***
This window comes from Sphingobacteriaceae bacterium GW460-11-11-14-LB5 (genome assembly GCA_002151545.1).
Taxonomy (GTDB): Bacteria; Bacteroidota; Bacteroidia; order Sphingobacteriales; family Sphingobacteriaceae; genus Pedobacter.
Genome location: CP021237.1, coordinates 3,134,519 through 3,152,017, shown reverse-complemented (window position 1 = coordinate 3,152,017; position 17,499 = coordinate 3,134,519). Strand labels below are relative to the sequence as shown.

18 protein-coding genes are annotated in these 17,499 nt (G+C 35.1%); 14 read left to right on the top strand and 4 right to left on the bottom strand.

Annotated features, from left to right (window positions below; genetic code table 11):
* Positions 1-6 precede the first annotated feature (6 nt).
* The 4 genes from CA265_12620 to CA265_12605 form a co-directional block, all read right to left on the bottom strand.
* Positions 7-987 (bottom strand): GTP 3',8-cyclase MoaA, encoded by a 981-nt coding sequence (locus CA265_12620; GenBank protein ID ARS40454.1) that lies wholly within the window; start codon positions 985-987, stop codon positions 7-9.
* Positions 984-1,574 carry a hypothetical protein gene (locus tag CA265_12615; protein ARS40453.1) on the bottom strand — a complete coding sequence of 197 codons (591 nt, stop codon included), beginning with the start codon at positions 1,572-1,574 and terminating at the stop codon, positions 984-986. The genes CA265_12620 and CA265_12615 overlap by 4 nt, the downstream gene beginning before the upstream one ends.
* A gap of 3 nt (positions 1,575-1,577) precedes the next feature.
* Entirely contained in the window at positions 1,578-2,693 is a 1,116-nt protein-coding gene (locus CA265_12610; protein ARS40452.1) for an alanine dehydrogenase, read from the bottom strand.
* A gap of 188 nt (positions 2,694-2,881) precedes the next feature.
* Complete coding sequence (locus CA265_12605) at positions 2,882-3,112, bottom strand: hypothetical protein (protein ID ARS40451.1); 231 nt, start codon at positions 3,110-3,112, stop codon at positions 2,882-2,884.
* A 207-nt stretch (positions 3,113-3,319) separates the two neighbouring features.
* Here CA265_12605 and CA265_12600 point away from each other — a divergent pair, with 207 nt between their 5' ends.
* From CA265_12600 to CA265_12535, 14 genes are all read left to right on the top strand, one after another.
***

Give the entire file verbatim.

This window comes from Sphingobacteriaceae bacterium GW460-11-11-14-LB5 (genome assembly GCA_002151545.1).
Taxonomy (GTDB): Bacteria; Bacteroidota; Bacteroidia; order Sphingobacteriales; family Sphingobacteriaceae; genus Pedobacter.
Genome location: CP021237.1, coordinates 3,134,519 through 3,152,017, shown reverse-complemented (window position 1 = coordinate 3,152,017; position 17,499 = coordinate 3,134,519). Strand labels below are relative to the sequence as shown.

18 protein-coding genes are annotated in these 17,499 nt (G+C 35.1%); 14 read left to right on the top strand and 4 right to left on the bottom strand.

Annotated features, from left to right (window positions below; genetic code table 11):
* Positions 1-6 precede the first annotated feature (6 nt).
* The 4 genes from CA265_12620 to CA265_12605 form a co-directional block, all read right to left on the bottom strand.
* Positions 7-987 (bottom strand): GTP 3',8-cyclase MoaA, encoded by a 981-nt coding sequence (locus CA265_12620; GenBank protein ID ARS40454.1) that lies wholly within the window; start codon positions 985-987, stop codon positions 7-9.
* Positions 984-1,574 carry a hypothetical protein gene (locus tag CA265_12615; protein ARS40453.1) on the bottom strand — a complete coding sequence of 197 codons (591 nt, stop codon included), beginning with the start codon at positions 1,572-1,574 and terminating at the stop codon, positions 984-986. The genes CA265_12620 and CA265_12615 overlap by 4 nt, the downstream gene beginning before the upstream one ends.
* A gap of 3 nt (positions 1,575-1,577) precedes the next feature.
* Entirely contained in the window at positions 1,578-2,693 is a 1,116-nt protein-coding gene (locus CA265_12610; protein ARS40452.1) for an alanine dehydrogenase, read from the bottom strand.
* A gap of 188 nt (positions 2,694-2,881) precedes the next feature.
* Complete coding sequence (locus CA265_12605) at positions 2,882-3,112, bottom strand: hypothetical protein (protein ID ARS40451.1); 231 nt, start codon at positions 3,110-3,112, stop codon at positions 2,882-2,884.
* A 207-nt stretch (positions 3,113-3,319) separates the two neighbouring features.
* Here CA265_12605 and CA265_12600 point away from each other — a divergent pair, with 207 nt between their 5' ends.
* From CA265_12600 to CA265_12535, 14 genes are all read left to right on the top strand, one after another.